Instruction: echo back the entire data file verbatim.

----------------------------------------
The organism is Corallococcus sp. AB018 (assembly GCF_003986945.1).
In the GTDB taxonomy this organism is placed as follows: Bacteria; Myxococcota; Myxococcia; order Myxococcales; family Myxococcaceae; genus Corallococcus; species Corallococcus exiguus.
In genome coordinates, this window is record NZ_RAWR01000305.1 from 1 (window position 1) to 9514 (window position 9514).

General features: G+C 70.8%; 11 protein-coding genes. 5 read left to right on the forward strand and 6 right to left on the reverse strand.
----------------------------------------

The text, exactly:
The organism is Corallococcus sp. AB018 (assembly GCF_003986945.1).
In the GTDB taxonomy this organism is placed as follows: Bacteria; Myxococcota; Myxococcia; order Myxococcales; family Myxococcaceae; genus Corallococcus; species Corallococcus exiguus.
In genome coordinates, this window is record NZ_RAWR01000305.1 from 1 (window position 1) to 9514 (window position 9514).

General features: G+C 70.8%; 11 protein-coding genes. 5 read left to right on the forward strand and 6 right to left on the reverse strand.